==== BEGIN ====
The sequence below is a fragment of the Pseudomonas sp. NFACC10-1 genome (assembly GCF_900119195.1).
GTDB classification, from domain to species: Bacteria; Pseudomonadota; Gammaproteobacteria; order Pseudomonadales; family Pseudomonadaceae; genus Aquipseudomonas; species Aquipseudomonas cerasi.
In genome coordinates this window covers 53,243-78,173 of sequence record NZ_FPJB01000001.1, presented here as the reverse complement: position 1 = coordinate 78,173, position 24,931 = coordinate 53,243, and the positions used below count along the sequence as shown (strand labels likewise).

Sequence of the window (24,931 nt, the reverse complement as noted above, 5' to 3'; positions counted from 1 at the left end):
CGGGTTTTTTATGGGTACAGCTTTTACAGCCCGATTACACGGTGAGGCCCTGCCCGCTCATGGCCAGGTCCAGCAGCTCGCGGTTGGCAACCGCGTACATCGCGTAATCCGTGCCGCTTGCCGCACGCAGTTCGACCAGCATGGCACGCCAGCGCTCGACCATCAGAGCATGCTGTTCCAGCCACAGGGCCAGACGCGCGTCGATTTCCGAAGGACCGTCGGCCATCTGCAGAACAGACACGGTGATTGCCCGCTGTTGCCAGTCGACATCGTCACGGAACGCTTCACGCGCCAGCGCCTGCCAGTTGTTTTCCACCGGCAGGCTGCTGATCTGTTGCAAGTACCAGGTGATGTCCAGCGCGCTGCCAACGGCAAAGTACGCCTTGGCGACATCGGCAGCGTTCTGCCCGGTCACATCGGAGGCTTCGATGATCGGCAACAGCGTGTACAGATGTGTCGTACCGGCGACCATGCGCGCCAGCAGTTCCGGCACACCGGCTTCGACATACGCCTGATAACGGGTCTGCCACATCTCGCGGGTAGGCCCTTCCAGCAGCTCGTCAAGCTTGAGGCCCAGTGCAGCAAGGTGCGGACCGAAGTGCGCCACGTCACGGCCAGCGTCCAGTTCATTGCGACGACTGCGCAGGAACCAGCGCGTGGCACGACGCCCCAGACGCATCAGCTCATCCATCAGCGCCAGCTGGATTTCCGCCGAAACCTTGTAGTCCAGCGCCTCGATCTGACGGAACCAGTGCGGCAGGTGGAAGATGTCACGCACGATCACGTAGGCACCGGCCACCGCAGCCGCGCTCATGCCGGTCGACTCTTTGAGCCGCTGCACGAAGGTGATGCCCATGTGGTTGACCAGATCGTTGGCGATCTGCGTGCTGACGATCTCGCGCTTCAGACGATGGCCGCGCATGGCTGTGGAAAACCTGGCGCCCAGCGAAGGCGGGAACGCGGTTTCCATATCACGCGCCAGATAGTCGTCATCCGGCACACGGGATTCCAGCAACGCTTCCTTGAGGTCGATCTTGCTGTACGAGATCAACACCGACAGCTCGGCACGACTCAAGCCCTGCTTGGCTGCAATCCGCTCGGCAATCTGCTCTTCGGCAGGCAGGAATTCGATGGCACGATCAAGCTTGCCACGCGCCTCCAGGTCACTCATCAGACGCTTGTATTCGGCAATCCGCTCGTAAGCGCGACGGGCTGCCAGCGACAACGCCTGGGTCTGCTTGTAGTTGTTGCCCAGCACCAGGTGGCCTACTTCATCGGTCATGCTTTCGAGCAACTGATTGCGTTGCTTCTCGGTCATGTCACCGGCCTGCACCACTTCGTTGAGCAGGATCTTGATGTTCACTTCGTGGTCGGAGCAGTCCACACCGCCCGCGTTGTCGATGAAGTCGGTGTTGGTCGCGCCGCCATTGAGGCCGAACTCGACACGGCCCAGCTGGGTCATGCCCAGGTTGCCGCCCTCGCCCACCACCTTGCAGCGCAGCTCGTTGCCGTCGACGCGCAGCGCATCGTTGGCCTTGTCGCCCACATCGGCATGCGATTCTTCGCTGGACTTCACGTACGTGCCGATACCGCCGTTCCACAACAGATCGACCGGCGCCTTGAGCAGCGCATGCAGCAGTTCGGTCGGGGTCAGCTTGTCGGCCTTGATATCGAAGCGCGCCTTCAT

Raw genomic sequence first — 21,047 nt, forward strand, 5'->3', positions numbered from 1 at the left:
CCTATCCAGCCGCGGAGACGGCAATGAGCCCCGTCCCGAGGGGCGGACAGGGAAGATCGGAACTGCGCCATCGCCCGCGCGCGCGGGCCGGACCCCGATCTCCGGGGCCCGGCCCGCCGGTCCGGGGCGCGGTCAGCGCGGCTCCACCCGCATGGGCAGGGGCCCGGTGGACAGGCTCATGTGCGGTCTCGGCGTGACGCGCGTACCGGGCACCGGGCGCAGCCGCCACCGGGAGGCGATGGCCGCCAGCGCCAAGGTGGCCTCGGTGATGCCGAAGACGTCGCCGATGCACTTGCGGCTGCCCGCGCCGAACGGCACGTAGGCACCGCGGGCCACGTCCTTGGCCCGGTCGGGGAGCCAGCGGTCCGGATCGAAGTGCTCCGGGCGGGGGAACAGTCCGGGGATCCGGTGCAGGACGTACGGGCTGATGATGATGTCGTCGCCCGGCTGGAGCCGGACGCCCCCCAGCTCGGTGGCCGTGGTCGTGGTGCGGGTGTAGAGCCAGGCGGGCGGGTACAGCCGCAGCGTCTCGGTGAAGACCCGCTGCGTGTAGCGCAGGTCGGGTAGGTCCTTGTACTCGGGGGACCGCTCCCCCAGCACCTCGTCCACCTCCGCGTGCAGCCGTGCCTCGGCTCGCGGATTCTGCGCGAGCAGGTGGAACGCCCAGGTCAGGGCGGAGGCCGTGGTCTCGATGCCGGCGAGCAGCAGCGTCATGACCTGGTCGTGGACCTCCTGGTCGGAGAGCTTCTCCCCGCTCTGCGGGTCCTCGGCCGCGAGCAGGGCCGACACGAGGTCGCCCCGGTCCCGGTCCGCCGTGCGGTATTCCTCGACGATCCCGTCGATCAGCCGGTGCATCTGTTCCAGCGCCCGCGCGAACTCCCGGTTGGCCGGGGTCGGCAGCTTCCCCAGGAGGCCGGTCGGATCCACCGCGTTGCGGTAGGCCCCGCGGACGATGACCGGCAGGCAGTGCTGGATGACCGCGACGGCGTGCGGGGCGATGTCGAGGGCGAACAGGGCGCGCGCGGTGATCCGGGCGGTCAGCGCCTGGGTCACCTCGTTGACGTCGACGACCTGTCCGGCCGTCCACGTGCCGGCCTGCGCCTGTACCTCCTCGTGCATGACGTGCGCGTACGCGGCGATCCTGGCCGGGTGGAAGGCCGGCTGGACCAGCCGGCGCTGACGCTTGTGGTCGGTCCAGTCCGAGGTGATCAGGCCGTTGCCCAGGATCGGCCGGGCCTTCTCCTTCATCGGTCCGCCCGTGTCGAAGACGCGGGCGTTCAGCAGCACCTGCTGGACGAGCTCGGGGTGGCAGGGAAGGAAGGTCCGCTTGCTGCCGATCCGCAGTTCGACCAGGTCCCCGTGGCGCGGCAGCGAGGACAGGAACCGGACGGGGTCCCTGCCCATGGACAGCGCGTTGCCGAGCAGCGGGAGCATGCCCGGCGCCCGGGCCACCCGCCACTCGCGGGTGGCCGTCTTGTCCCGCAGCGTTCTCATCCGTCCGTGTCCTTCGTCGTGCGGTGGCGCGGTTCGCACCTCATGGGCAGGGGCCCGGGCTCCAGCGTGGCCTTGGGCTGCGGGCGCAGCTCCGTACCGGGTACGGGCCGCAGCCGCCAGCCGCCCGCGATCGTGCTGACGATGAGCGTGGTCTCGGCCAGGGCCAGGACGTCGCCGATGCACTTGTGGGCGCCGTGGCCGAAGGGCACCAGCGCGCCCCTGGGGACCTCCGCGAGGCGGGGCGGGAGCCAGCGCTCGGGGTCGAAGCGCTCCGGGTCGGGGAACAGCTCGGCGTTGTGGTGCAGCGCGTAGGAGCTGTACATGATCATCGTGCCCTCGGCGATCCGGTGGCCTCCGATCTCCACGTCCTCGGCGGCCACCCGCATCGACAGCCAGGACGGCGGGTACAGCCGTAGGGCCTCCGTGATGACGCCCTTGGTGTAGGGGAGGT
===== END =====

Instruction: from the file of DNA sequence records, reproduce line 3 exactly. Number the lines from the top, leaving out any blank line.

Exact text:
In genome coordinates this window covers 53,243-78,173 of sequence record NZ_FPJB01000001.1, presented here as the reverse complement: position 1 = coordinate 78,173, position 24,931 = coordinate 53,243, and the positions used below count along the sequence as shown (strand labels likewise).